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The medium, after all, is an extension of ourselves. The iPod reflects individuality in its purest form. You can almost tell the personality of a person based on the music they keep in their iPods. There should already be personality tests based on these very factors. Just as well, the pretty, little, white earbuds extends beyond our own physicality and forms a new embodiment that houses this very technology. The earbuds though, are just a little part of the equation. The iPod as a whole has done far greater things.

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What the iPod has done is change the way we do music altogether. Today, music is fast and it is at our fingertips (literally) all because of the iPod. It is light, compact and without question, very attractive to the eye. It operates on a very simple interface that users of any age will be able to learn. On top of that, filing music in and out of the contraption can be done with the slightest of ease. Now, when websites such as Napster were closed due to copyright laws, iPod saw the popularity of these very websites as an opportunity to change the music industry. The result was iTunes, an online music store that provided music of all kinds to consumers. Sure, the Philippines doesn't subscribe to the iTunes service. But just the same, the only reason most of us have Limewire or Kazaa on our computers is because we're downloading music to put into our iPods (Sorry Zune). Music has now become more personal. It is more flexible to the tastes and likings of each individual. Only like one song from an album? No problem! Just get that one song. The CD you want sold out in stores? Don't worry about it. Just download it. The iPod has changed the way we do music. Apple has successfully created a culture of expression and sharing that is unparalleled. No other generation or gadget can top the effect that the iPod has had on music. This is the message that the iPod has conveyed. It is not in the music itself but in the change it has generated in the way people handle their music and the attitudes they have generated because of this very revolution.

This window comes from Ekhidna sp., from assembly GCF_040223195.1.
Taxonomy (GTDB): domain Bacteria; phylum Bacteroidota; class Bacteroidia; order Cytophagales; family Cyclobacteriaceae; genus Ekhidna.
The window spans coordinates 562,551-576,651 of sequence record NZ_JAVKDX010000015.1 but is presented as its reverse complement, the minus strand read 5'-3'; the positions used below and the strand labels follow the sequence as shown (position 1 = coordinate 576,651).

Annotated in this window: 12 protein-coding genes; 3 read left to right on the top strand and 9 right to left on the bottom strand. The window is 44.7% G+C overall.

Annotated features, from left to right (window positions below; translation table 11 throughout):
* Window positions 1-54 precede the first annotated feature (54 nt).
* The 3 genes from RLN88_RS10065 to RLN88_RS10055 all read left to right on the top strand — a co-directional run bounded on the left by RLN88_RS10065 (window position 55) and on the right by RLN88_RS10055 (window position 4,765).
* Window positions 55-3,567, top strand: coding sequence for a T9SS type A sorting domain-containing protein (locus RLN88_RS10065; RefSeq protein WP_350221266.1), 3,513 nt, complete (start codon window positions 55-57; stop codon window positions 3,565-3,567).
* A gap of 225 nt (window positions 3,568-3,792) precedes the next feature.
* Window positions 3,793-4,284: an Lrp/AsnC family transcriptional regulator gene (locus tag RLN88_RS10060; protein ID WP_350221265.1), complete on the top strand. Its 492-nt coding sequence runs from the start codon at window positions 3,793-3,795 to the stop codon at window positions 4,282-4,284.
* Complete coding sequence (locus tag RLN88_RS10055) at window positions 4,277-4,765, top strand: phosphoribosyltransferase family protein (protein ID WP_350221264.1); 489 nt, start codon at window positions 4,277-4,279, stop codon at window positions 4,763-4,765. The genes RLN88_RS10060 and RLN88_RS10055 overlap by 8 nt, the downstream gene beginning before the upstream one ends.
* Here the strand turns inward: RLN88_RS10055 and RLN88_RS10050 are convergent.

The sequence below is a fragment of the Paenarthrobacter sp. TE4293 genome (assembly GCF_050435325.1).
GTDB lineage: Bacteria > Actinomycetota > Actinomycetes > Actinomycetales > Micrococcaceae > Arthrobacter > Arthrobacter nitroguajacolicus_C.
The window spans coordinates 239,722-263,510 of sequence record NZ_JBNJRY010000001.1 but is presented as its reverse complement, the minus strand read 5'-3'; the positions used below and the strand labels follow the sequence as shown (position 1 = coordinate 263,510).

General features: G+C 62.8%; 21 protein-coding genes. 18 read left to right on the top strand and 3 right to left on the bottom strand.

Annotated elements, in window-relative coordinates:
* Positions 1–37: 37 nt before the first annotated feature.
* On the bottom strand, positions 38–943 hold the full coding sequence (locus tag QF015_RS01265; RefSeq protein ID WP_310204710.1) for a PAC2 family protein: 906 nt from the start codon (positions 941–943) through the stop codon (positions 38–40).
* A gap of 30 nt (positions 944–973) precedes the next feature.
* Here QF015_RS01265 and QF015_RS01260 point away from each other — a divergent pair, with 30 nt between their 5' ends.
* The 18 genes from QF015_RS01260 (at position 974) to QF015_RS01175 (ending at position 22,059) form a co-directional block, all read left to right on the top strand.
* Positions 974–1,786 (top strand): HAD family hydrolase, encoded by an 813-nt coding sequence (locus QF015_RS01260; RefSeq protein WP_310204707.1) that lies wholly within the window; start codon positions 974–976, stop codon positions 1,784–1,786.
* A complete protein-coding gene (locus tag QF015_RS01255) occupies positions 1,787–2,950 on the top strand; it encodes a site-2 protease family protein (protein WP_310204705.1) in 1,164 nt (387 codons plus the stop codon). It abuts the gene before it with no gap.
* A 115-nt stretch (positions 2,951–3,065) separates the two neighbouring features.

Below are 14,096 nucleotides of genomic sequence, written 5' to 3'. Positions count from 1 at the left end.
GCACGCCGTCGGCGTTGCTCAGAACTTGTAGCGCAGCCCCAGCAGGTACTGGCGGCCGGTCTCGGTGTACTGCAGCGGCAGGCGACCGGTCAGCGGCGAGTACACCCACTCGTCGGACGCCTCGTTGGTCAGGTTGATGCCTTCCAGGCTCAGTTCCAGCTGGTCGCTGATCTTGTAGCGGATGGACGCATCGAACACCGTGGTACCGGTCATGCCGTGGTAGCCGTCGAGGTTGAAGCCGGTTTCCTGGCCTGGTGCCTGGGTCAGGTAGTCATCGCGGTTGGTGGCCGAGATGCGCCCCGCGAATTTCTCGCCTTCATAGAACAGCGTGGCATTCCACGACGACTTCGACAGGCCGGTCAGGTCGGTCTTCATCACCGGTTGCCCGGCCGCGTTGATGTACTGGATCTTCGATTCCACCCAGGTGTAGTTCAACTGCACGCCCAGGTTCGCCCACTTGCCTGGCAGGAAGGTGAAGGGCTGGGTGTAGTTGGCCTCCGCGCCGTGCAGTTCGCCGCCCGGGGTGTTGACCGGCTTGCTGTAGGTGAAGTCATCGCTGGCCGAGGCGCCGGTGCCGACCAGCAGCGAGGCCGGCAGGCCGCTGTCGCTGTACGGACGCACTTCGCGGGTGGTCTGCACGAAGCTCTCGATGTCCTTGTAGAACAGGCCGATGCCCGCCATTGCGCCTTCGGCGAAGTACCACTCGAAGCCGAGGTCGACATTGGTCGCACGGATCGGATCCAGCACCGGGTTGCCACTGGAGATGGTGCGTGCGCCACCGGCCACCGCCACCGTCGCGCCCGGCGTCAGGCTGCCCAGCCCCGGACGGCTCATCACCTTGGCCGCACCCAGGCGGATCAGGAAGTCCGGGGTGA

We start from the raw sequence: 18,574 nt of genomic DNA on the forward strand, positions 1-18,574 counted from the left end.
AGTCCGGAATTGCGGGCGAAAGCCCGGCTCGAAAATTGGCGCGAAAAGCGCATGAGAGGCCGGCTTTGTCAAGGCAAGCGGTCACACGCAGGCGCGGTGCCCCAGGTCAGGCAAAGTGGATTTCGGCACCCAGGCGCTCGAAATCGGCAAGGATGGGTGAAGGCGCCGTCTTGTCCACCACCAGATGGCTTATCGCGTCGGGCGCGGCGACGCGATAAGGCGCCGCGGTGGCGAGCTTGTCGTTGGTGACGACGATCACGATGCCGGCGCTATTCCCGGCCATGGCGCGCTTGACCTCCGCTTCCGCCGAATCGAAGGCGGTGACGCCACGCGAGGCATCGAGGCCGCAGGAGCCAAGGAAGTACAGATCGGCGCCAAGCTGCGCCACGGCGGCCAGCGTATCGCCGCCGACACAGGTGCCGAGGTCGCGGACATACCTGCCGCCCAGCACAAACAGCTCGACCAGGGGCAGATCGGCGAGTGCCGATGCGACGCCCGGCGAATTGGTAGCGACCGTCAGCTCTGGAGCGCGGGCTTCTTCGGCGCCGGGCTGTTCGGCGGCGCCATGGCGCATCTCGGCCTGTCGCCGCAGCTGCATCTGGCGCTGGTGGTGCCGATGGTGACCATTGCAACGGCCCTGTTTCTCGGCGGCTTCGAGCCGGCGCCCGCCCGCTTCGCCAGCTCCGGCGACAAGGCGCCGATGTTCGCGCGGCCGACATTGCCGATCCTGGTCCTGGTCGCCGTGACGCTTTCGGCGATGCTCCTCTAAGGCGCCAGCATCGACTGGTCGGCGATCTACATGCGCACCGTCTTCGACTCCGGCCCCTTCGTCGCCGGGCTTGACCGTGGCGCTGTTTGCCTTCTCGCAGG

What's scary is that the iPod isn't even done yet. It may have hit its stride but no way is it finished. The iPod is still growing at breakneck speeds and there's no telling what Apple will release in the future. Consumers are now on their toes waiting and anticipating the next move that Apple will make. Apple has us at their fingertips and the funny thing is that I don't even mind. Give me my iPod and give it now.

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*These insights would not have been possible without the aid of a documentary I caught on the Discovery Channel. I never forgot that documentary and I remembered each segment it presented. Luckily, YouTube has the documentary on its site for the general public to enjoy the same lesson I learned a while back. The documentary is separated into five different parts with each video below corresponding to a specific one.

PART ONE

PART TWO

PART THREE

PART FOUR

PART FIVE

References:
Kahney, Leander. The Cult of iPod. San Francisco: No Starch Press Inc., 2005.
McLuhan, Marshall. "The Medium is the Message". Media and Cultural Studies. Blackwell Publishing, 2006.